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'BABY-BENZ' AN UNINSURED PROBLEM CHILD

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STUTTGART, Germany -- German car manufacturer Mercedes-Benz is uninsured for any losses it suffers as a result of voluntarily halting production of its A-class model and redesigning it to quell safety doubts raised by a failed swerve test.

Production and deliveries of the "Baby-Benz" were suspended Nov. 11 for 12 weeks to allow implementation of the design change, which will include modification of chassis, suspension and brake mechanisms. The company recalled 3,000 cars already delivered in Europe to refit them.

Mercedes spent 2.6 billion deutsche marks ($1.5 billion) and five years developing the A-class. Despite more than 3 million miles of testing on five continents, the car failed the so-called moose-avoidance test, a well-known evaluation conducted in Sweden. The test requires rapid swerving without using the brakes.

Mercedes executives say that the company must absorb financial losses of 300 million deutsche marks ($173.6 million) stemming from the recall, costs of refitting and slimming down production by 20,000 cars next year.

None of Mercedes-Benz's losses is insured; the company will tap its own operating reserves, officials said.

For Mercedes, the moose test was a baptism by fire in crisis management. In the redesign, the company sought to fix the problem -- and to limit damage to its image -- by fitting cars with sophisticated electronic sensors that brake or kill the engine speed to prevent dramatic swerving. It also added stabilizers on the front and rear axles, lowered the body and fitted the car with wider tires as part of the redesign.

Juergen Schrempp, chairman of Daimler-Benz, said in a statement that "engineers have devoted all their energy to the search for the optimal solution, and we have found it." Full-page newspaper advertisements in 180 local papers explain the situation and assure customers the car is safe.

Of 100,000 original inquiries for the 42,000-deutsche mark ($24,300) car, Mercedes reports a 2% loss in orders. However, a company spokesman said new orders far outweigh those lost. The A-class is due for sale in most European countries in June.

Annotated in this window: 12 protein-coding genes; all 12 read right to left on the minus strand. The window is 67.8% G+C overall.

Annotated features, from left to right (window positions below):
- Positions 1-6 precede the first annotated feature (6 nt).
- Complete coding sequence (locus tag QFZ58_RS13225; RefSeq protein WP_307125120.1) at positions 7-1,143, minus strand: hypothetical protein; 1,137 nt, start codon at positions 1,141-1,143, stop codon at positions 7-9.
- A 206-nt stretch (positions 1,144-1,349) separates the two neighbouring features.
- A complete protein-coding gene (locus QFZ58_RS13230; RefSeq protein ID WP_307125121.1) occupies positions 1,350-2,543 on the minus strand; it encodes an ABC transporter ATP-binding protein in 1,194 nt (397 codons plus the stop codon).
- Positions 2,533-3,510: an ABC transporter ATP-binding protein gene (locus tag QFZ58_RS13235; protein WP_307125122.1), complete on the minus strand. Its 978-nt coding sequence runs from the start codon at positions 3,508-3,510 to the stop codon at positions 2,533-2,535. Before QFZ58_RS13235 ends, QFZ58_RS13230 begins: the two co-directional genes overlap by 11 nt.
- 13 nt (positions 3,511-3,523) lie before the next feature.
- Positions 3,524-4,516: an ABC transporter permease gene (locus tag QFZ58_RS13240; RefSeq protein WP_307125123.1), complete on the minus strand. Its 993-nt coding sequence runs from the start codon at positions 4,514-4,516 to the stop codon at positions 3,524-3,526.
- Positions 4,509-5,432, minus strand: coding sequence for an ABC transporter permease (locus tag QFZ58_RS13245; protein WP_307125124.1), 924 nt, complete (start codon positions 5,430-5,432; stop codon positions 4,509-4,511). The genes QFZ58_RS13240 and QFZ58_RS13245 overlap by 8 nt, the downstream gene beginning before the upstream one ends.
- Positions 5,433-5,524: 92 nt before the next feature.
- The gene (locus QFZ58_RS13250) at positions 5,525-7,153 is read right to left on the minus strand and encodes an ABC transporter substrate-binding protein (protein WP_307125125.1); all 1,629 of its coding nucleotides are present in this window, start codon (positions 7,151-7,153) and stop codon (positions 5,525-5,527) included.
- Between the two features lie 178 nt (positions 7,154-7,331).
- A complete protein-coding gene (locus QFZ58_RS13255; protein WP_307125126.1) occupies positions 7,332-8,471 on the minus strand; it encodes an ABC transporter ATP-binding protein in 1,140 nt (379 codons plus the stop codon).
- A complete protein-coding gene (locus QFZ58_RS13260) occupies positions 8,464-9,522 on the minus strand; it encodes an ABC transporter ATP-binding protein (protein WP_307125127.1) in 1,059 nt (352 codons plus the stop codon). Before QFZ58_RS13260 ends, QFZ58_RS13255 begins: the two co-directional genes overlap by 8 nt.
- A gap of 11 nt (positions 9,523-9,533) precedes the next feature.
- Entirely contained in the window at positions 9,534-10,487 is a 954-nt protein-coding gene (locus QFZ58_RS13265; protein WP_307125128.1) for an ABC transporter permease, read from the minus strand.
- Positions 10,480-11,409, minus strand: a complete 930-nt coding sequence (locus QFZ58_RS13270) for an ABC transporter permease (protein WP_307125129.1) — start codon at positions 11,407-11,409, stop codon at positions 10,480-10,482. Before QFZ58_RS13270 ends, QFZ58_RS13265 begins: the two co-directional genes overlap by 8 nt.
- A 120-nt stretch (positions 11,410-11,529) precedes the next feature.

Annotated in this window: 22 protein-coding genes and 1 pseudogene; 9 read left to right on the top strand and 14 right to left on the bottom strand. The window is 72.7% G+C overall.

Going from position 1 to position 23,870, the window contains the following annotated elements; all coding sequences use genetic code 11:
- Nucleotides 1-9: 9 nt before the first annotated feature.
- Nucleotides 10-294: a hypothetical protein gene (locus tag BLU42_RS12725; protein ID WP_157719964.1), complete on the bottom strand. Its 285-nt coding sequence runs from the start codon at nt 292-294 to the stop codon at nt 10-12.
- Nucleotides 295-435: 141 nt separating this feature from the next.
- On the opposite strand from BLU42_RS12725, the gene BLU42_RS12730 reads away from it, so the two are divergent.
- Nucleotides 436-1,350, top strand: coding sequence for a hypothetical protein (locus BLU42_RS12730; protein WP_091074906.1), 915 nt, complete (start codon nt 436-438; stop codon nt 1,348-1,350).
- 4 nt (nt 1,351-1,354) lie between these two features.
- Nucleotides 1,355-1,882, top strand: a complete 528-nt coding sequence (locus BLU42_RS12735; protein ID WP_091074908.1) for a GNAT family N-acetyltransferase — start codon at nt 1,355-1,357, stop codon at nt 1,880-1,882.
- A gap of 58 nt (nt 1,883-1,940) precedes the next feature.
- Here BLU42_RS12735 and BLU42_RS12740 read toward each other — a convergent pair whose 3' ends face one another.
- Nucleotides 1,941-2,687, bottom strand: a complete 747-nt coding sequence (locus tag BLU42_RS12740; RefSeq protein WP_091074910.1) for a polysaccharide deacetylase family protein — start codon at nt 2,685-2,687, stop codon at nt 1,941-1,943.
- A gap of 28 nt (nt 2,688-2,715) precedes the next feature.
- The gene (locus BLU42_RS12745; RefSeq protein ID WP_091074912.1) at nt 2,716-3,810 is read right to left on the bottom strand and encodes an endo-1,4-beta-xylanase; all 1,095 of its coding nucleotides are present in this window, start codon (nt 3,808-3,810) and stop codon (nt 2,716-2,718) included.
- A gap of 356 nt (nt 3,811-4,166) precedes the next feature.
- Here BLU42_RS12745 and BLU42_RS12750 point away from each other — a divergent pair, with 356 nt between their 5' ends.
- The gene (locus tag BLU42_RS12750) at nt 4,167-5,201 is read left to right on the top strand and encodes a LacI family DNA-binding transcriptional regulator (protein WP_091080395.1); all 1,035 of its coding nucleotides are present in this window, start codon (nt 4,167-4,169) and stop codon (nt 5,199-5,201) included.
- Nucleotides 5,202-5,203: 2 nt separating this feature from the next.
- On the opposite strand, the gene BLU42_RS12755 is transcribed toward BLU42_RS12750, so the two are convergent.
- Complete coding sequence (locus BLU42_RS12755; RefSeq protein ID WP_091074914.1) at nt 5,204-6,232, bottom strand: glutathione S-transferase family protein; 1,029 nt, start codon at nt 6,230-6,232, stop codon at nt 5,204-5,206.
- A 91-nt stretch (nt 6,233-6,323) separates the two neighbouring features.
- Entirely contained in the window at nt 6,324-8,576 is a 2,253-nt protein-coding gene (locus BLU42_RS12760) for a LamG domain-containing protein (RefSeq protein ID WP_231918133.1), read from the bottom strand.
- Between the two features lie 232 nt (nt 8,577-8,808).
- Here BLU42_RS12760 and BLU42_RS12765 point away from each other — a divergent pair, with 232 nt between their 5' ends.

The A-class is a new design, sharing only three minor components with other Mercedes models. With a short length but tall body style, it represents a departure from previous designs.

Alternative route to cover risks open

Mercedes-Benz did not take the insurance road to seek coverage for losses related to a redesign of soon-to-be released model, but experts say policies are available for such risks.

Even less concrete losses, such as possible damage to Mercedes' reputation, theoretically could be insured. "A non-traditional insurance could cover loss of reputation, but I know of no company to offer such insurance," said Kai-Uwe Schanz, a senior economist at Swiss Re Economic Research in Zurich, Switzerland.

Alternative risk transfer mechanisms are making it possible to insure previously uninsurable risks, Mr. Schanz said. "A finite product, for example, could permit transfer and containment of retrospective image loss as well as the management of prospective losses."

But the gap between theory and reality is often wide, admits Allianz A.G. Holding, which recently introduced product recall insurance. Allianz, American International Group Europe and Haftpflichtverband der Deutschen Industrie all offer recall coverage. However, no German insurers currently offer coverage for damage to a company's image.

German buyers of alternative forms of insurance face other obstacles. Frankfurt-based American International Group Europe General Manager Ulrich Reinholdt says tax law indirectly hinders ART solutions in Germany. "Germany has a tax problem, especially insurance premium tax, which makes it more attractive to write off losses," he said.

German tax authorities imposed a 15% tax on insurance premiums in 1995, which Mr. Reinholdt said impedes insurance solutions. As a result, it often costs a company more to use alternative risk transfer mechanisms than simply to absorb losses.

But, there are risk financing possibilities. "Companies face a high price in lost credibility. Companies like ours have introduced new products to help companies move quickly and efficiently to contain a crisis in the first 30 days," Mr. Reinholdt said. AIG Europe's product offers a typical limit of 1 million deutsche marks ($578,500), though higher limits and longer coverage terms are negotiable. AIG's product covers risks such as chemical leaks or product tampering and costs related to expert services needed to contain the crisis.

AIG introduced the crisis containment insurance to Germany in September, a product that helps companies put together a staff of experts, including specialized lawyers, communication experts, corporate and personal advisers, detectives, computer experts and psychologists, who would be available to walk a company through its response to a potential crisis.

Similarly, a U.S.-based AIG unit last year unveiled an directors and officers liability policy endorsement that provides up to $50,000 for crisis management counsel and public relations services (BI, Sept. 23, 1996).